Large job: Breaking it into small tasks

A large task can be daunting. It proves difficult to motivate to do a job that has many components. It needs to be broken down into small tasks.

It can be challenging to stay motivated when you are faced with an enormous job at hand or even a long to-do list. It will allow you to feel better and start the process of accomplishing the task.

A task that you are dreading on doing can be put off for a long time. It will be less daunting if the tremendous job is scaring you away.

Large Job: How to

I would suggest trying to break the task up. If you need to clean the house, take on each room at a time. In that room, dust everything, then vacuum and then organize but, each room needs different tasks, but if you focus on one task, it will get completed.

I like to start with a task that will take less than 20 minutes, do it first and this method gets me in the mindset of performing the job and shows progress in a short amount of time.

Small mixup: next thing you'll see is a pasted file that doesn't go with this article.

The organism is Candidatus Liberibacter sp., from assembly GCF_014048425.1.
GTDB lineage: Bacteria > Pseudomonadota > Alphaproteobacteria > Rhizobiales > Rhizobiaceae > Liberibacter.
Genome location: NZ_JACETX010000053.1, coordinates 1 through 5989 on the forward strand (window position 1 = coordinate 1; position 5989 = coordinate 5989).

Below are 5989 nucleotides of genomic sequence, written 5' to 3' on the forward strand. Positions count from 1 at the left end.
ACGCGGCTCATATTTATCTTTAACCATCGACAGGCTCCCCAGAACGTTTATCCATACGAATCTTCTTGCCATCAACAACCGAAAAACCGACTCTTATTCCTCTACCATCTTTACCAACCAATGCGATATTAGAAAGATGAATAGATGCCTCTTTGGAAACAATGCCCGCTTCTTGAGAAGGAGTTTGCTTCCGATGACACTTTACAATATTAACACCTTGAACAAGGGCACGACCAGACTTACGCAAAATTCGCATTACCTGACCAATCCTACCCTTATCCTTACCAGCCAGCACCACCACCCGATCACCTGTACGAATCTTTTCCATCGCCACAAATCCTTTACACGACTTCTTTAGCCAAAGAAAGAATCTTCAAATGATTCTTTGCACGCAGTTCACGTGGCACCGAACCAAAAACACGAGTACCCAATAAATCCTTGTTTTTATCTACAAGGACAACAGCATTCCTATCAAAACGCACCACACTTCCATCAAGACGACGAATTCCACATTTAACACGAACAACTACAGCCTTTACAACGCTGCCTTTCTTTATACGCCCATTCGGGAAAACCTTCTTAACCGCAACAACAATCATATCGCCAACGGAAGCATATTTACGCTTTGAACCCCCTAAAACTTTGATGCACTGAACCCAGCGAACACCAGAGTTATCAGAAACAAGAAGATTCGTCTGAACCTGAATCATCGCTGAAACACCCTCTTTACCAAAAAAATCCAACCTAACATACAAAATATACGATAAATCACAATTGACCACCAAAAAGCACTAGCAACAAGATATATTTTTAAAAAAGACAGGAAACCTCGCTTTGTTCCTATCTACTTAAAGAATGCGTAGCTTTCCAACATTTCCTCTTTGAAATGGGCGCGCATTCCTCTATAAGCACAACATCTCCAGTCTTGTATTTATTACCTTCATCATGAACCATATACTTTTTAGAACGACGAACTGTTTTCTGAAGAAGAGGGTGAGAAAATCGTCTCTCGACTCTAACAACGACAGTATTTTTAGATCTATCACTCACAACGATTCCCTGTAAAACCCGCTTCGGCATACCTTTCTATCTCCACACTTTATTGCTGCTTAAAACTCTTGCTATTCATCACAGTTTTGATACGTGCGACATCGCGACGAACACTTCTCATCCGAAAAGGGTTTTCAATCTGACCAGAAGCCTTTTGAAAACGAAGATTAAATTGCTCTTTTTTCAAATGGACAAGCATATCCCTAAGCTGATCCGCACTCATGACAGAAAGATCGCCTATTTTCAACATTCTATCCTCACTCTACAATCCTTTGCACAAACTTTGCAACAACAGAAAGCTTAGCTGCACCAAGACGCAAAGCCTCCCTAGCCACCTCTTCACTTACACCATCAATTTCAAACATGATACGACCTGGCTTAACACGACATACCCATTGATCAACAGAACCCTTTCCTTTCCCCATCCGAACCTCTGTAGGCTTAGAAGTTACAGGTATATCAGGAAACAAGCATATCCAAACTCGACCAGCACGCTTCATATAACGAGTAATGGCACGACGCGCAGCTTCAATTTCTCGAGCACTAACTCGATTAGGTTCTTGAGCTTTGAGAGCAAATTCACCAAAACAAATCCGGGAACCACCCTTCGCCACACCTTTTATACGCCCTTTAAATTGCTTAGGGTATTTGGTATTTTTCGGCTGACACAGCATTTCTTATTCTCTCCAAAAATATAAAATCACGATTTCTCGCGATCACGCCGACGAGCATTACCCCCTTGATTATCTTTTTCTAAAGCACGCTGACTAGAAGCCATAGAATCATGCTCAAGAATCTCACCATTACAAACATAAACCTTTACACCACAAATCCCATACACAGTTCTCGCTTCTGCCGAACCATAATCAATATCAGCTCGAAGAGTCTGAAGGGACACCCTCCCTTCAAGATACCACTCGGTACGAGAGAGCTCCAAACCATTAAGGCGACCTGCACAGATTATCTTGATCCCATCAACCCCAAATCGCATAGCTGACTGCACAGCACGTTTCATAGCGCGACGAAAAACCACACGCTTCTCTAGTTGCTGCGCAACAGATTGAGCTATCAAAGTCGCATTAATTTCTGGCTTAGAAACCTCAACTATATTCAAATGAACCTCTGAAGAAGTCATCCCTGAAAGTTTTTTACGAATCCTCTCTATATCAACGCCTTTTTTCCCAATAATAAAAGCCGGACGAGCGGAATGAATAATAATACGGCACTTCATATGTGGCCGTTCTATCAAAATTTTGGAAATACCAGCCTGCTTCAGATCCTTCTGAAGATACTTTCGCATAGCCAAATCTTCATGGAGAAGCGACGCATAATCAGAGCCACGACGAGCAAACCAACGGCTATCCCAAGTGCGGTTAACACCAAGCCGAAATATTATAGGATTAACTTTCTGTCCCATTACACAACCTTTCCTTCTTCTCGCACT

After these shorter tasks are done, decide on a job that will take longer but can be easily paused if you get interrupted.

How this helps

Breaking a task into smaller tasks can help keep one motivated. You will see progress towards completing the desired objective.

Through performing these smaller tasks, you will feel a sense of accomplishment. If you are trying to achieve an enormous job, it is difficult to feel like you have made progress when the task is not finished.

Smaller tasks will not overwhelm yourself. It is easy to delay a job or not do it at all when you are overwhelmed with what needs to get done.